I joined World Vision just a few short months ago as chief information officer to do one thing: deliver digital transformation and ensure that it becomes the efficient and effective organisation that it needs to be. After twenty years working in agencies and software providers to the charity sector, I knew that charities have been slow to adopt technologies even after they are well proven in the commercial sector, but I’d underestimated the scope of the challenge.
You see, the organisations which have changed the face of our economy, our society and our daily habits over the last two decades are called technology companies, but that’s deceiving, because the technology that they have created is only a small part of the reason that they’ve driven such extensive change. As Tom Loosemore famously put it digital is about “applying the culture, practices, business models and technologies of the internet era to respond to peoples raised expectations.” To put it another way, the technology alone isn’t enough.
When I arrived at World Vision I knew that work was under way in all areas, but it’s fair to say that it was most advanced in the technology area. Replacing an ageing Lotus Notes email server with a state of the art Office 365 setup was an obvious and necessary move, and there were plenty more technology steps already planned for the roadmap. But it’s also vital that the non technical transformation keeps up. In order to make this happen I’ve pulled together something I’ve called the Digital Collective - the decision makers and key do-ers from across the organisation coming together every two weeks to review digital projects in an agile-style forum.
The first barrier to this was, of course, that digital transformation projects were perceived as technology projects requiring expertise. Something which could be got on with by the specialists whilst the key decision makers carried on as before. But that’s not how organisational change works. So we got our decision makers in the room by the simple practice of making this the meeting where the budget was approved. Decision makers had to come to the meeting and pitch their business case.
How to prioritise?
So with clear business cases, it should be clear which projects are a priority and which aren’t, right?
Well, as it turns out, it’s not that simple. Maybe it’s because of the scope and complexity of our organisation, but we struggle to prioritise. I didn’t notice this at first, because for a few sessions each part of the business was bringing its own projects to the table, and committing resources. Before long, though, we got to our first resource clash. It came to light pretty clearly, in that we have a financial analyst who looks after the integrations into our core finance systems. Clearly they need to be working on one major project at a time. That’s when things got tricky. We use a status tracker in our digital collective, each project being “draft, ready for approval, active or blocked.” The second project that required our finance analyst met the requirements for the business case, but went straight into “blocked”.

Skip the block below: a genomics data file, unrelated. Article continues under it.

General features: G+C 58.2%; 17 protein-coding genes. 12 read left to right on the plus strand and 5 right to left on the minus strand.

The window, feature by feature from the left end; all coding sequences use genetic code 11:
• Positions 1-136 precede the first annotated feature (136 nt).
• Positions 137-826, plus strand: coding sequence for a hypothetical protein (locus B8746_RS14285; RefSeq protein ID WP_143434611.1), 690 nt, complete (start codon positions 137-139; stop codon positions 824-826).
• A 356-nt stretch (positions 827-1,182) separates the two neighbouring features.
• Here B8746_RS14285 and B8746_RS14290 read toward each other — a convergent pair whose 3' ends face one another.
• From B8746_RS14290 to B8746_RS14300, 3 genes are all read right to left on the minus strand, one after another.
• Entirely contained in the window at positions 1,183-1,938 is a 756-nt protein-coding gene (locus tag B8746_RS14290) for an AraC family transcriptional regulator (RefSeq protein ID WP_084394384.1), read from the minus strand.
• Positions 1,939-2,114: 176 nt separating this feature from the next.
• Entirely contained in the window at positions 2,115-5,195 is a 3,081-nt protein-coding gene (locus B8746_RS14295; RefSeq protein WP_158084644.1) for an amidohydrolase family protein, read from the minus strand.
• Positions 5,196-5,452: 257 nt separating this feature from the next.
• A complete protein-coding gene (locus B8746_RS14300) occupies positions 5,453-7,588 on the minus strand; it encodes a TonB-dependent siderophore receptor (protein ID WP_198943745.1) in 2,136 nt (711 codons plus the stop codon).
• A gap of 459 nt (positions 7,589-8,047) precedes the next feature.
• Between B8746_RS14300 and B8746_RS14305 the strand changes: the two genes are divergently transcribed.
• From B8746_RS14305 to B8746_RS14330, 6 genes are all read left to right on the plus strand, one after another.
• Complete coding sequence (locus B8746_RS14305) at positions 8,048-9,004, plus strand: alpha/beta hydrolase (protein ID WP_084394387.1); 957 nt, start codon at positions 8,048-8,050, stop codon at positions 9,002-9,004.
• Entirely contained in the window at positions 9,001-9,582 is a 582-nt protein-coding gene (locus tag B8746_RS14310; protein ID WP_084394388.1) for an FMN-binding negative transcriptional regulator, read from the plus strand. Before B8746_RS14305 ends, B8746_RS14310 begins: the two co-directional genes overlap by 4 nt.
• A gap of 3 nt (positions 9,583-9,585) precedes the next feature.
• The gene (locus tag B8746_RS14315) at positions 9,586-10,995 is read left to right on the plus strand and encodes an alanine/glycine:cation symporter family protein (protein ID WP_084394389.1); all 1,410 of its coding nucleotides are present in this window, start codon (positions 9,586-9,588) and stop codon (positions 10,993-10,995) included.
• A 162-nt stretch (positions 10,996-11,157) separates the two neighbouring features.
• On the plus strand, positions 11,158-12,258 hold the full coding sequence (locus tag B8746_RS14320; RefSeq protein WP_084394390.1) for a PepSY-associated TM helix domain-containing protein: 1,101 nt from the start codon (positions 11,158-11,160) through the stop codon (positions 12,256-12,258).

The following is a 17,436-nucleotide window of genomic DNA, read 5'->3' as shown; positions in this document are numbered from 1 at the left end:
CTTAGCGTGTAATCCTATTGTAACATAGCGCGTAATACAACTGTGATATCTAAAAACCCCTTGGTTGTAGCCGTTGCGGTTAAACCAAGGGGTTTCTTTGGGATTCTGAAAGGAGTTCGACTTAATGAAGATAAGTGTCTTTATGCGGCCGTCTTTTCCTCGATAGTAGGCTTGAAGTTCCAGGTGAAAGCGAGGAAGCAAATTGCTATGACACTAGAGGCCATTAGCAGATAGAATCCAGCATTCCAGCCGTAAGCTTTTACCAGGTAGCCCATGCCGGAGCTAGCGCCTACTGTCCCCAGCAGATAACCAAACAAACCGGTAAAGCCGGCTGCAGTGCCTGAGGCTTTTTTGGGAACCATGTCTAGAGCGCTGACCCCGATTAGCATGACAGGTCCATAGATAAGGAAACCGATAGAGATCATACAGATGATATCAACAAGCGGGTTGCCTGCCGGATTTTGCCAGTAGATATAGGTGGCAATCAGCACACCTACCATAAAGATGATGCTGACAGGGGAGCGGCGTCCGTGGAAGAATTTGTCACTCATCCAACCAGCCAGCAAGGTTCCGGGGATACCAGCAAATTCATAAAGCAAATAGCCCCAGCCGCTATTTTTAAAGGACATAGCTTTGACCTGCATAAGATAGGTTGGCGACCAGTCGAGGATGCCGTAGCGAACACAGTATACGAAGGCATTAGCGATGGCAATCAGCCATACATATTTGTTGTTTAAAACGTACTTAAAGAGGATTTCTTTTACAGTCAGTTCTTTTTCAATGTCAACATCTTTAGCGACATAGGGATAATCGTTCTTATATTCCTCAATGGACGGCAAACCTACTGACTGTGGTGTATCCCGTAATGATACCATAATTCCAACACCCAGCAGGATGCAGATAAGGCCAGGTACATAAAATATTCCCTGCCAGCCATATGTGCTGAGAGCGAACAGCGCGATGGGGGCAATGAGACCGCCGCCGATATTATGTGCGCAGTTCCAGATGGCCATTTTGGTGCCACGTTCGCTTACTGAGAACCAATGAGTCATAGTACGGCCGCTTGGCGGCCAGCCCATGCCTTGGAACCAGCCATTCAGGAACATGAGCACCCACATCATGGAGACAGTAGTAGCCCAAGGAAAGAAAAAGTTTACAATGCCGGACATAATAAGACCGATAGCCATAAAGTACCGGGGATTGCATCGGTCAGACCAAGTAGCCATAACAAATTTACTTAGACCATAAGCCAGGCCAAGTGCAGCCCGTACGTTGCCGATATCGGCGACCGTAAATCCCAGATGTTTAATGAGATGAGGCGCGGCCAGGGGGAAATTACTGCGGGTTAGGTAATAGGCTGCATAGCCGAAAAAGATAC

“Why is it blocked?” went the conversation, “it can’t be blocked, we need to get this done”.
“We do, but we agreed the other project is more important, and there’s only one resource, so this project’s blocked until the resource is free.” There was muttering, there were dark looks, folks weren’t happy. So we used that as an opportunity to talk about culture.
Being held back by culture
The culture of the internet age - certainly for those high-growth companies - is one of focus. Focussing on getting one thing done, and delivering value, before moving on to the next project. Our culture was different, we had a culture of trying to deliver all the worthwhile projects we could as soon as we could. When we sat down and though about it, we realised it was holding us back, and that prioritising what we were going to get done meant that the things that didn’t make that cut (i.e. everything else) had to wait until we were done.
It’s clear that we have a long way to go, and that we’ll need lots of help to get there, but according to the research that I published last week for the Charity Digital Code Benchmark report, this is a challenge that more than half of all charities are grappling with right now: that of turning an aspiration to be more digital, into the practical strategies which will get us there.
So I’m blogging our journey, warts and all, so that others within our UK operation, across our international partnership and across the sector as a whole can learn from our mistakes and build on our successes. I hope you’ll find it an interesting read at www.digitalcollective.org.uk.
Martin Campbell is chief information officer at World Vision